Hannah Rae Thomas, Ph.D.
Post-doctoral research scientist
Faulkner Lab
John Innes Centre
Norwich, UK

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Plant Biologist, Science Communicator, Mentor

Originally born and raised in Kansas, I developed a deep appreciation for agricultural sciences. As a Ph.D. candidate in plant biology, I study the basis for graft compatibility. Grafting is the combining of two separate plant parts into a single individual. Grafting is an ancient horticultural technique that has allowed humans to propagate woody crops for thousands of years. Today, it remains a critical technique in many industries. The ability of two tissues to grow together is remarkable and poorly understood. My work focuses on signaling and cell-to-cell communication, in the framework of grafting.
In my free time, I enjoy long-distance swimming, cooking, and playing with my corgi (Tater-Tot) and cat (Sebastian).



Doctorate of Philosophy Candidate in Plant Biology
Cornell University, Ithaca, NY (2017 – 2022)
Title: Understanding the Role of Intercellular Communication in Vegetable Crop Grafting
Thesis Advisor
: Dr. Margaret Frank           

Bachelor of Science in Biology
Pittsburg State University, Pittsburg, KS (2013 – 2017)
Minor: Chemistry | Emphasis: Molecular plant biology and plant physiology
GPA: 3.98 | Credits: 156

Policy Experience

Associate Editor for the Journal of Science Policy and Governance (2021)

Executive Board Member- Advancing Science and Policy, Cornell University (2020-2021)

Cornell University Graduate Federal Relations Liaison

Legislative Activist for RISE Act (Senate)/(House) (2021)

Teaching Experience & SciComm Writing

Cornell University                                                                      
Field Crop Systems, Dr. Tim Setter (2018)
Plant Physiology, Tom Silva (2019)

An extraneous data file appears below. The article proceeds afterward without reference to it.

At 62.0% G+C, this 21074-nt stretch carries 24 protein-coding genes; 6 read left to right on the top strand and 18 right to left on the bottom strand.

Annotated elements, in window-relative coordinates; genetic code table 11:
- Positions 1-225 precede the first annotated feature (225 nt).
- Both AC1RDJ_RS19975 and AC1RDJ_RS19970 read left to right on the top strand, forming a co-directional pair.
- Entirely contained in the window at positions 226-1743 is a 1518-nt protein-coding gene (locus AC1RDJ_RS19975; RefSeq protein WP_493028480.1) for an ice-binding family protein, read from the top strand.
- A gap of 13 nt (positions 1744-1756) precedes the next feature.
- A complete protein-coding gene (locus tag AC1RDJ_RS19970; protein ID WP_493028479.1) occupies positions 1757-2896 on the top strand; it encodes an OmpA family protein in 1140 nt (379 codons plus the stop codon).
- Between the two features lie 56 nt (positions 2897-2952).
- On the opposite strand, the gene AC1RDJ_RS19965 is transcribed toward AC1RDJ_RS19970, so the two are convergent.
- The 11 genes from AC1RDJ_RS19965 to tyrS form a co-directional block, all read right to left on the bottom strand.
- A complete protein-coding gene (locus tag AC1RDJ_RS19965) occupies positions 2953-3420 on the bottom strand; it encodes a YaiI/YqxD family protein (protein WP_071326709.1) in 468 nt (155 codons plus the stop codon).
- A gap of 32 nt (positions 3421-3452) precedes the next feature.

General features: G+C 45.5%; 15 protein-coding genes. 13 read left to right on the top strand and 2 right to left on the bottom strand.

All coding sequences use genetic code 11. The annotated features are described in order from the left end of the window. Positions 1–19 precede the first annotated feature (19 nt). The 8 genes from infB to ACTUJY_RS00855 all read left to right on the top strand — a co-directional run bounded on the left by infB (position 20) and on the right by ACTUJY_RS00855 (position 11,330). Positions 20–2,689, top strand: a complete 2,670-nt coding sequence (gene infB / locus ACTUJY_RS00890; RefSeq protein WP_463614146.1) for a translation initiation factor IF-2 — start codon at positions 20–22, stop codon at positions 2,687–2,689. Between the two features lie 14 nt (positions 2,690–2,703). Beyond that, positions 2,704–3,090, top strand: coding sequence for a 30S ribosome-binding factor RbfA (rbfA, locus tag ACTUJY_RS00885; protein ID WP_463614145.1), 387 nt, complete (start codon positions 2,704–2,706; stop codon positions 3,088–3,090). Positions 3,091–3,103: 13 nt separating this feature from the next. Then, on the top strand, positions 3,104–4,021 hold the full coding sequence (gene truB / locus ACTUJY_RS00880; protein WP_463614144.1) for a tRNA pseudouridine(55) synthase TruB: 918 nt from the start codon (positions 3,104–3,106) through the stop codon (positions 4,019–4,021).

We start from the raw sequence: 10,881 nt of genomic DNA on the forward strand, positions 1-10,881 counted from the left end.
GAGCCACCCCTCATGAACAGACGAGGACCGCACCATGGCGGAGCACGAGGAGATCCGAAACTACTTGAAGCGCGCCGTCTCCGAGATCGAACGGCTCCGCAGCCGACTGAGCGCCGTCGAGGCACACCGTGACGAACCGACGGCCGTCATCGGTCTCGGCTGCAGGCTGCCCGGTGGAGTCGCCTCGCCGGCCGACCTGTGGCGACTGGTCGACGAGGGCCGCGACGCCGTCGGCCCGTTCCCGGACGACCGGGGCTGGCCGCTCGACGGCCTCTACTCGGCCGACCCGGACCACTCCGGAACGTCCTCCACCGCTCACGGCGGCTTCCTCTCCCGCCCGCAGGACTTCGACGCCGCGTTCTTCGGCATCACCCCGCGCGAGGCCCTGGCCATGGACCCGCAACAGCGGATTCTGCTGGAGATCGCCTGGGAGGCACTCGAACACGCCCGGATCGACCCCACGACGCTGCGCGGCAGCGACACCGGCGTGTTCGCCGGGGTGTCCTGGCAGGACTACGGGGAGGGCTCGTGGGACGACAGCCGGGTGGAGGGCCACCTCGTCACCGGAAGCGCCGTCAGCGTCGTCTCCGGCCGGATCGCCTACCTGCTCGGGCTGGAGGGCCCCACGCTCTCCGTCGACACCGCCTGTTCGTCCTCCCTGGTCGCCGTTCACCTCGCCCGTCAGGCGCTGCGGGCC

Introduction to Plant Diversity and Evolution, Margaret Frank (2019)

Garden Streets
Plant Instructor and Writer
Succulents, Bonsai, and Houseplants 101 (2020-2021)


Research Experience

PhD Candidate and USDA Research Fellow                  (2018-2022)
Dr. Margaret Frank, Cornell University, Ithaca, NY
Understanding the role of cellular processes in vegetables grafting

PhD Intern                                                                      (2018)
Dr. Joyce Van Eck, Boyce Thompson Institute, Ithaca, NY
Formal training on Solanaceous plant transformation and tissue culture

PhD Intern  (2017) 
Dr. James Giovanonni, USDA, Boyce Thompson Institute, Ithaca, NY
Gene expression in Coffea arabica fruit development

Undergraduate Research Assistant (NSF REU)  (2016)
Dr. Blake Meyers, Donald Danforth Plant Science Center, St. Louis, MO
Functional analysis of phasiRNA in soybean anthers

Undergraduate Research Assistant (2015-2017)
Dr. Virginia Rider, Department of Biology, Pittsburg State University
The spatial expression of the T cell homing receptor, CCR7 and T cells marker, FoxP3 are differentially regulated by progesterone and estradiol in the rat uterus

Follow my dog’s adventures!

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